A team could only deliver exceptional performance if a leader ensured the team worked together toward a focused goal and enforced high standards of performance, working to continuously improve.
It’s not what you preach, it’s what you tolerate. When setting expectations, no matter what has been said or written, if substandard performance is accepted and no one is held accountable — if there are no consequences — that poor performance becomes the new standard. Therefore, leaders must enforce standards.
If you allow the status quo to persist, you can’t expect to improve performance, and you can’t expect to win.
Leaders must ensure that tasks are repeated until the higher expected standard is achieved.
Leaders should never be satisfied. They must always strive to improve, and they must build that mind-set into the team.
Identifying weaknesses, good leaders seek to strengthen them and come up with a plan to overcome challenges.
I learned that good leaders don’t make excuses. Instead, they figure out a way to get it done and win.
No matter how obvious his or her failing, or how valid the criticism, a Tortured Genius, in this sense, accepts zero responsibility for mistakes, makes excuses, and blames everyone else for their failings (and those of their team). In their mind, the rest of the world just can’t see or appreciate the genius in what they are doing. An individual with a Tortured Genius mind-set can have catastrophic impact on a team’s performance.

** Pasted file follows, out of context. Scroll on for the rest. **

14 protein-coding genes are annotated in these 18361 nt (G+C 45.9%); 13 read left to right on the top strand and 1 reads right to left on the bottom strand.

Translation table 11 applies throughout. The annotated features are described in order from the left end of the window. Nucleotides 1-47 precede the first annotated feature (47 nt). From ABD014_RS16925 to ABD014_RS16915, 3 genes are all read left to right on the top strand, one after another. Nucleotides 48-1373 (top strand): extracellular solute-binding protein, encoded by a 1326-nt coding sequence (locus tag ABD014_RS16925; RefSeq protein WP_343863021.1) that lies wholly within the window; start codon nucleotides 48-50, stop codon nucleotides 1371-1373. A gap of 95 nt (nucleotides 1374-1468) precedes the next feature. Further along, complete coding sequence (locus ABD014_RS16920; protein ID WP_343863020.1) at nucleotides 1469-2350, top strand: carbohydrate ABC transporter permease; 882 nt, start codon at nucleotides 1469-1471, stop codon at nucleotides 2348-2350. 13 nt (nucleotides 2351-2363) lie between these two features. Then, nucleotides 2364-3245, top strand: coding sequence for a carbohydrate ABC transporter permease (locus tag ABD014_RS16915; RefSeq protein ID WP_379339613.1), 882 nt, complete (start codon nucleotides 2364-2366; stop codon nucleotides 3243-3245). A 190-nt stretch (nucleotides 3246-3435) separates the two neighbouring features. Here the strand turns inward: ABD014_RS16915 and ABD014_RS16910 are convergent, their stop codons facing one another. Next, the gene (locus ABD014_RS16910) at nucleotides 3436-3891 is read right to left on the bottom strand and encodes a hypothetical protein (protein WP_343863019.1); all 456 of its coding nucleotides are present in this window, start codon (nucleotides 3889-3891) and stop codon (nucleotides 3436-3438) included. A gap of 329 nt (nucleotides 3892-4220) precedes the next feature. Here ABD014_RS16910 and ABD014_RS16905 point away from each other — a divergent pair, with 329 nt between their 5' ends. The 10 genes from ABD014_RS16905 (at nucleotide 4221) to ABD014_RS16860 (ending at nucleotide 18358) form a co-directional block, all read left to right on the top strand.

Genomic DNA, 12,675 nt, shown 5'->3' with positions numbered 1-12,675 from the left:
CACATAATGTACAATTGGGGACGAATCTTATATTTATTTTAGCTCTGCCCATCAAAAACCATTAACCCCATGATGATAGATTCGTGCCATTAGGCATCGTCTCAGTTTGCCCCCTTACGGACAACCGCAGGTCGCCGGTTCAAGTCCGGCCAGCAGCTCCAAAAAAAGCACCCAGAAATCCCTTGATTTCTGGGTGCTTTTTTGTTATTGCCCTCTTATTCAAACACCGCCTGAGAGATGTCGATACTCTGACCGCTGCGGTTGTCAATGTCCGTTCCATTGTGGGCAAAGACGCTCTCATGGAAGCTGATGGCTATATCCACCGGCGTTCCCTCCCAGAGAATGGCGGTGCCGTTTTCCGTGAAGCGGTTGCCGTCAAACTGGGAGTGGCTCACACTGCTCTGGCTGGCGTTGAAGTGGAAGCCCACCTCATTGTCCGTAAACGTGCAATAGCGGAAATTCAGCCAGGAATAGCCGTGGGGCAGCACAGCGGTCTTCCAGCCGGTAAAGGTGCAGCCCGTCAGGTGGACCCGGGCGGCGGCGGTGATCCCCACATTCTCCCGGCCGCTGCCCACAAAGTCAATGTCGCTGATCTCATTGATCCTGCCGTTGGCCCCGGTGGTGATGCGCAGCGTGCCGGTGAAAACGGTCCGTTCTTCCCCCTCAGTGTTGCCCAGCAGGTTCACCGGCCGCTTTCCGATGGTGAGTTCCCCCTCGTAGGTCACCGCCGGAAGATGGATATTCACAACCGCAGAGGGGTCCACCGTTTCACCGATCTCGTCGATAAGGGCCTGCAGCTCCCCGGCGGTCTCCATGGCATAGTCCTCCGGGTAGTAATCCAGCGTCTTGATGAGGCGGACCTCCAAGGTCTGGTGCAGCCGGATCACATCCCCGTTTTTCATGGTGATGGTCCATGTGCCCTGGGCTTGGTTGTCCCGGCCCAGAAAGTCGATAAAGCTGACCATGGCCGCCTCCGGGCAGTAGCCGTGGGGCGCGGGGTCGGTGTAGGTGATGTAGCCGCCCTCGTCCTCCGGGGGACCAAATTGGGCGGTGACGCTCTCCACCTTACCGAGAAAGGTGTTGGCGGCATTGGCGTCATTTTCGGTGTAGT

In order to convince and inspire others to follow and accomplish a mission, a leader must be a true believer in the mission. Even when others doubt and question the amount of risk, asking, “Is it worth it?” the leader must believe in the greater cause. If a leader does not believe, he or she will not take the risks required to overcome the inevitable challenges necessary to win. And they will not be able to convince others – especially the frontline troops who must execute the mission – to do so. Leaders must always operate with the understanding that they are part of something greater than themselves and their own personal interests.
Leaders must impart this understanding to their teams down to the tactical-level operators on the ground.